Lamont West didn't know what to expect when he showed up last season for his first practice at West Virginia and sized up Nathan Adrian. With his long hair and beard, the 6-foot-9 forward looked like he came straight from central casting to play the lead in Jesus of Nazareth. This guy was a basketball player?
West quickly found out who carried the cross for the Mountaineers. He attempted to put a body on Adrian and watched him slip away. Adrian may have been short on natural talent and athleticism, but he was unstoppable. He made up for his slow feet with smarts and competitiveness, like another Midwestern legend, Larry Bird.
"I couldn't guard him at all," West said. "I knew then and there that he was going to be good. Today, he really played hard, and we appreciate that as a team. Without him, I don't think we would have won this game. If you want to go far in the NCAA Tournament, you need guys like him."
West Virginia's chances of beating Bucknell in the first round without Adrian is open for debate, but Adrian's importance to his team is not. Adrian has been the Mountaineers' steady hand and inspirational leader all season, the player his teammates and coach Bob Huggins turn toward when WVU needs direction.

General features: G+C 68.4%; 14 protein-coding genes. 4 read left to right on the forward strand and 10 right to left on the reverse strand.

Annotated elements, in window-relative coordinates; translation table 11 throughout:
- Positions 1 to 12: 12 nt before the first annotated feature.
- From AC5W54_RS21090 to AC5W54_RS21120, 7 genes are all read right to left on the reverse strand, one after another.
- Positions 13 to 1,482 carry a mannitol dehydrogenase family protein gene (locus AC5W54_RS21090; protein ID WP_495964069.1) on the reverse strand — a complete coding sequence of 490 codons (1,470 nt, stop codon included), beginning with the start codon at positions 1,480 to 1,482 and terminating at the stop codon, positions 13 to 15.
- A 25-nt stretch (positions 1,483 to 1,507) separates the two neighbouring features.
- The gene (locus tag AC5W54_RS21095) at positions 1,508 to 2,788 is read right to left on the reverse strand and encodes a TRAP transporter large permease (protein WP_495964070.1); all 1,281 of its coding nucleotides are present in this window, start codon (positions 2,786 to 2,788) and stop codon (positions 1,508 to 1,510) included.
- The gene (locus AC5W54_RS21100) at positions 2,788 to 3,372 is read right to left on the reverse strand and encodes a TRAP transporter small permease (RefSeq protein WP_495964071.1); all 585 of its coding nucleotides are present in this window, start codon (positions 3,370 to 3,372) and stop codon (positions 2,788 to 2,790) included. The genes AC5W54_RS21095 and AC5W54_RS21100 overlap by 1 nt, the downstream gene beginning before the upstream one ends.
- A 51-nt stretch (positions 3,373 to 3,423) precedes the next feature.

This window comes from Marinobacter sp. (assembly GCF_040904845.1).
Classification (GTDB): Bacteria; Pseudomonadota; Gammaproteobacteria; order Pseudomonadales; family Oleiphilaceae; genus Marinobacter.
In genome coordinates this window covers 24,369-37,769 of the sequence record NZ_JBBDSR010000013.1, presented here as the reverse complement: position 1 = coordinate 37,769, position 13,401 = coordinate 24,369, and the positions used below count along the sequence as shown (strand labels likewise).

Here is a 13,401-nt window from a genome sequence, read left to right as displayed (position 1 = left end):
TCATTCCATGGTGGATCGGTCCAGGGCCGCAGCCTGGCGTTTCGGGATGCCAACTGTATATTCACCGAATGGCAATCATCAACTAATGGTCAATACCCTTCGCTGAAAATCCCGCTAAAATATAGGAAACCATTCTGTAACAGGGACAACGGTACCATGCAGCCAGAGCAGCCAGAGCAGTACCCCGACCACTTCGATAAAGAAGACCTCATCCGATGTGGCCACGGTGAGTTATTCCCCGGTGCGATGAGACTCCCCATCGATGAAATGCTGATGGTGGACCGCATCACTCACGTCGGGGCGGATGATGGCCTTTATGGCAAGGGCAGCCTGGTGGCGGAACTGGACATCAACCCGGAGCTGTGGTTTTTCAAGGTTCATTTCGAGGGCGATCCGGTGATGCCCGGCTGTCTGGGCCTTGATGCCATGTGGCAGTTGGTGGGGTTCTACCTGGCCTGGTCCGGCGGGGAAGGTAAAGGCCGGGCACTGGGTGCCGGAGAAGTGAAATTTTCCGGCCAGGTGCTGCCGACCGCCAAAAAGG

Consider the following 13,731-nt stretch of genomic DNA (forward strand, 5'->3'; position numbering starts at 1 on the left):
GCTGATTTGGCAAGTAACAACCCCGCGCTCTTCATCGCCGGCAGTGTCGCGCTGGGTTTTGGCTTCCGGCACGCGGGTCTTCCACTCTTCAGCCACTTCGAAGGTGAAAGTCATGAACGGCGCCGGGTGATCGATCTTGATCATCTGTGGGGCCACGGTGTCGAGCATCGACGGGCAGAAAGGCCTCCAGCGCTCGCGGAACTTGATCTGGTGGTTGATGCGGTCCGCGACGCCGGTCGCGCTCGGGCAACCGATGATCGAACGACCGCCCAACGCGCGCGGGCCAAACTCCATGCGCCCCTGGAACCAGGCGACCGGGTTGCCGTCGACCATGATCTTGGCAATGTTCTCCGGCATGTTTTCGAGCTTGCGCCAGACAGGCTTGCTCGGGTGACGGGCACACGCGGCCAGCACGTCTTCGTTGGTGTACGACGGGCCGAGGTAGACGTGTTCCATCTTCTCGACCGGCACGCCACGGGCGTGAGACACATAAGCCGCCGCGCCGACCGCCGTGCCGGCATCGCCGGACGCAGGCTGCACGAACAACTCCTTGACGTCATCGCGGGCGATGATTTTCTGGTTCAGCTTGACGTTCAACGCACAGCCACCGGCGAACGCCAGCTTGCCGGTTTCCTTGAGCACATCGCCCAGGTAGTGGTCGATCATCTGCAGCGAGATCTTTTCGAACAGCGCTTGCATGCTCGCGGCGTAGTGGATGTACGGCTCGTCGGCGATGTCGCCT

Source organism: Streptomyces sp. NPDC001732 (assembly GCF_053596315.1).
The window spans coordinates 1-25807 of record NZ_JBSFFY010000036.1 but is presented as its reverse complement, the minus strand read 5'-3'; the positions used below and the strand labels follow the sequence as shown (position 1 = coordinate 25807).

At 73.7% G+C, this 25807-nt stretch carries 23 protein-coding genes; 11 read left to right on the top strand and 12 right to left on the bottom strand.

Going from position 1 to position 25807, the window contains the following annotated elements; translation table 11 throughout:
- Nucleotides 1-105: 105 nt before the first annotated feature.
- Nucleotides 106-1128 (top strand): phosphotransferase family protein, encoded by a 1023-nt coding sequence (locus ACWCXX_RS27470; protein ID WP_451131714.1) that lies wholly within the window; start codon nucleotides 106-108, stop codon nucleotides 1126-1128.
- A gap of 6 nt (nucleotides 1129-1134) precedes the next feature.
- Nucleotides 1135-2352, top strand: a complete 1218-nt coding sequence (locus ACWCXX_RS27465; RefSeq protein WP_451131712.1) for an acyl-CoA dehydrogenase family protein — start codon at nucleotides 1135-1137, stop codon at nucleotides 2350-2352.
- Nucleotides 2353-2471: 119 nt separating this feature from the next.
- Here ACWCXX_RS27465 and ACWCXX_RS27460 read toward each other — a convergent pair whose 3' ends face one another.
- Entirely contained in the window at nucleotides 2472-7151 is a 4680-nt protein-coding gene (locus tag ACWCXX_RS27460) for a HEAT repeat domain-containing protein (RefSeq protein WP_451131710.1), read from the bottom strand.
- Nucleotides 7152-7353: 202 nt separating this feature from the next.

Yes, there were some hairy moments in West Virginia's 86-80 victory over a stubborn Bucknell team that gave WVU a difficult test. The Mountaineers never trailed after imposing their will during a 17-2 run early, but it wasn't as if they coasted home with an easy win and started thinking about Notre Dame.
Nothing is that simple for West Virginia, which last year committed the cardinal sin of overlooking Stephen F. Austin and was promptly sent home with a loss. Adrian understood the importance of sharpening WVU's competitive edge when they showed in Buffalo for their first game in the Big Dance.
If there was anyone who understood the disappointment last season, and the sense of urgency to get things right this year, it was Adrian. He was born in Morgantown and raised in the shadows of the university, like Huggins. He was barely recruited in high school before the only school that mattered offered him an opportunity.
"I was looking for West Virginia's offer, and I got it, so I was happy about it," Adrian said. "Everyone supports us. It means a lot to me to win this for them. That is our pro team in our state, so it's nice for me."
Adrian was booed during his sophomore year while mired in a shooting slump. Little did anyone know, including Huggins, he was battling through a cyst on his wrist that hindered his shooting ability. He never complained about the injury, battled through pain and brushed off criticism.
People respected his refusal to make excuses and embraced him as an old soul who embodied the quiet toughness of his region. He regained his status as favorite son and evolved into a cult hero. Fans wearing his trademark headband were splashed across KeyBank Center on Thursday, which has been their custom all season.